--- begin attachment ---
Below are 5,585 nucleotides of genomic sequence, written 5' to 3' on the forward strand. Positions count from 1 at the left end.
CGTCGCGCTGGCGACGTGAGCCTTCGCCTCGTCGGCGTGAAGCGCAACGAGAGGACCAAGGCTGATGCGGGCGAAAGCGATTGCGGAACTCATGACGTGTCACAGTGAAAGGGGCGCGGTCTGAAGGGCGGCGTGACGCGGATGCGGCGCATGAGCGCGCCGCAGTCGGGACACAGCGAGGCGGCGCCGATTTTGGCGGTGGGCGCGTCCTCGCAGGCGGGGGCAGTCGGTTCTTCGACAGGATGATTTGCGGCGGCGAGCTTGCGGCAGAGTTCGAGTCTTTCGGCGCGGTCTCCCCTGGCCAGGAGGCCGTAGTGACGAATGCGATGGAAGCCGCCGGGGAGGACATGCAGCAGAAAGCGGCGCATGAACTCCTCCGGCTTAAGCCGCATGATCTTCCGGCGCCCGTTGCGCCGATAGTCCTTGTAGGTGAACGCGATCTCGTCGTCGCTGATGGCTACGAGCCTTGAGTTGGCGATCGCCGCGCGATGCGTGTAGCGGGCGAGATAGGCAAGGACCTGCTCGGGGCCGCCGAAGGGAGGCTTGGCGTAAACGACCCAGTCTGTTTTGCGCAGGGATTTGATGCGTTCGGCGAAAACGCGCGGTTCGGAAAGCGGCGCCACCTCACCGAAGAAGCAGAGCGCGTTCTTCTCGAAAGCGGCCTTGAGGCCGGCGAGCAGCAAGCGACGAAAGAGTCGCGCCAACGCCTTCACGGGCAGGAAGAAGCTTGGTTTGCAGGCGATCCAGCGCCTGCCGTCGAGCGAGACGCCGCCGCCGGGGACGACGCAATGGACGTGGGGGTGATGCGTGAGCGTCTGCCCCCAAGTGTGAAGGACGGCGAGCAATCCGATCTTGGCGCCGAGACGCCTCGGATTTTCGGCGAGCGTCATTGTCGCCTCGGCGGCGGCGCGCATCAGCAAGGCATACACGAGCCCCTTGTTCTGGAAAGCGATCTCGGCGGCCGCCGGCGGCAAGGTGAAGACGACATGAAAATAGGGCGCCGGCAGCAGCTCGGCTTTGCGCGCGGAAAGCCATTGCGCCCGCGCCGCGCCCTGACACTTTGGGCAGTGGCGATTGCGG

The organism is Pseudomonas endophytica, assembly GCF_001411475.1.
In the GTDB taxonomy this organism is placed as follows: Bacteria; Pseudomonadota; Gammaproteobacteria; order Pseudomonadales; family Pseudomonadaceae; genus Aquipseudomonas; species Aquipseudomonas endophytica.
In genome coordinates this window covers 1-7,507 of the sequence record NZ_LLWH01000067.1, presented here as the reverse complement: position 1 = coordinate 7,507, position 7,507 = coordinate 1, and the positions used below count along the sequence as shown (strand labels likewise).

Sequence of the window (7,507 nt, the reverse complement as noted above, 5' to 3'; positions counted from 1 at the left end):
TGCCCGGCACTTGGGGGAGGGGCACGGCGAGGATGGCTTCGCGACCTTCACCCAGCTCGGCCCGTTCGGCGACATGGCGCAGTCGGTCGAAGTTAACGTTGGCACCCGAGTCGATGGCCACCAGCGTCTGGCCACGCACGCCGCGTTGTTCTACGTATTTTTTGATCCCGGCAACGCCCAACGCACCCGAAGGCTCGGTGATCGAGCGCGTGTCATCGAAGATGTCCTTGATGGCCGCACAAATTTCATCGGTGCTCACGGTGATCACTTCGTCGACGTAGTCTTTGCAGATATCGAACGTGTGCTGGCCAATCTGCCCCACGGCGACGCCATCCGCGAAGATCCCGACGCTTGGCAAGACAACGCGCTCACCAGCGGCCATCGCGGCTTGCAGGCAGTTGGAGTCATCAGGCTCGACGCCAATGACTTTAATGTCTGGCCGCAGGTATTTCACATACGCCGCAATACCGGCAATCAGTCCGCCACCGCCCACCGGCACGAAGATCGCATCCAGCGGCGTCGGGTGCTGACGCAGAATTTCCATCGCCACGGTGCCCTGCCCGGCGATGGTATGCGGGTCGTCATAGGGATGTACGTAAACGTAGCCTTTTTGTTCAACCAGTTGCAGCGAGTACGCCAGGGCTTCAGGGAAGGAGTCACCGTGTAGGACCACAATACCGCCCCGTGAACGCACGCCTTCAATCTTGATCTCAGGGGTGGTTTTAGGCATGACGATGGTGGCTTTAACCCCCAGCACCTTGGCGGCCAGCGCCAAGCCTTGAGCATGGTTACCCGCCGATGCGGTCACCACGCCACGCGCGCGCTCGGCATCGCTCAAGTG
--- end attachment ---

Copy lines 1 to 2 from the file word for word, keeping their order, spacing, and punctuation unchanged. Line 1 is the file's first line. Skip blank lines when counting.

Below are 5,585 nucleotides of genomic sequence, written 5' to 3' on the forward strand. Positions count from 1 at the left end.
CGTCGCGCTGGCGACGTGAGCCTTCGCCTCGTCGGCGTGAAGCGCAACGAGAGGACCAAGGCTGATGCGGGCGAAAGCGATTGCGGAACTCATGACGTGTCACAGTGAAAGGGGCGCGGTCTGAAGGGCGGCGTGACGCGGATGCGGCGCATGAGCGCGCCGCAGTCGGGACACAGCGAGGCGGCGCCGATTTTGGCGGTGGGCGCGTCCTCGCAGGCGGGGGCAGTCGGTTCTTCGACAGGATGATTTGCGGCGGCGAGCTTGCGGCAGAGTTCGAGTCTTTCGGCGCGGTCTCCCCTGGCCAGGAGGCCGTAGTGACGAATGCGATGGAAGCCGCCGGGGAGGACATGCAGCAGAAAGCGGCGCATGAACTCCTCCGGCTTAAGCCGCATGATCTTCCGGCGCCCGTTGCGCCGATAGTCCTTGTAGGTGAACGCGATCTCGTCGTCGCTGATGGCTACGAGCCTTGAGTTGGCGATCGCCGCGCGATGCGTGTAGCGGGCGAGATAGGCAAGGACCTGCTCGGGGCCGCCGAAGGGAGGCTTGGCGTAAACGACCCAGTCTGTTTTGCGCAGGGATTTGATGCGTTCGGCGAAAACGCGCGGTTCGGAAAGCGGCGCCACCTCACCGAAGAAGCAGAGCGCGTTCTTCTCGAAAGCGGCCTTGAGGCCGGCGAGCAGCAAGCGACGAAAGAGTCGCGCCAACGCCTTCACGGGCAGGAAGAAGCTTGGTTTGCAGGCGATCCAGCGCCTGCCGTCGAGCGAGACGCCGCCGCCGGGGACGACGCAATGGACGTGGGGGTGATGCGTGAGCGTCTGCCCCCAAGTGTGAAGGACGGCGAGCAATCCGATCTTGGCGCCGAGACGCCTCGGATTTTCGGCGAGCGTCATTGTCGCCTCGGCGGCGGCGCGCATCAGCAAGGCATACACGAGCCCCTTGTTCTGGAAAGCGATCTCGGCGGCCGCCGGCGGCAAGGTGAAGACGACATGAAAATAGGGCGCCGGCAGCAGCTCGGCTTTGCGCGCGGAAAGCCATTGCGCCCGCGCCGCGCCCTGACACTTTGGGCAGTGGCGATTGCGG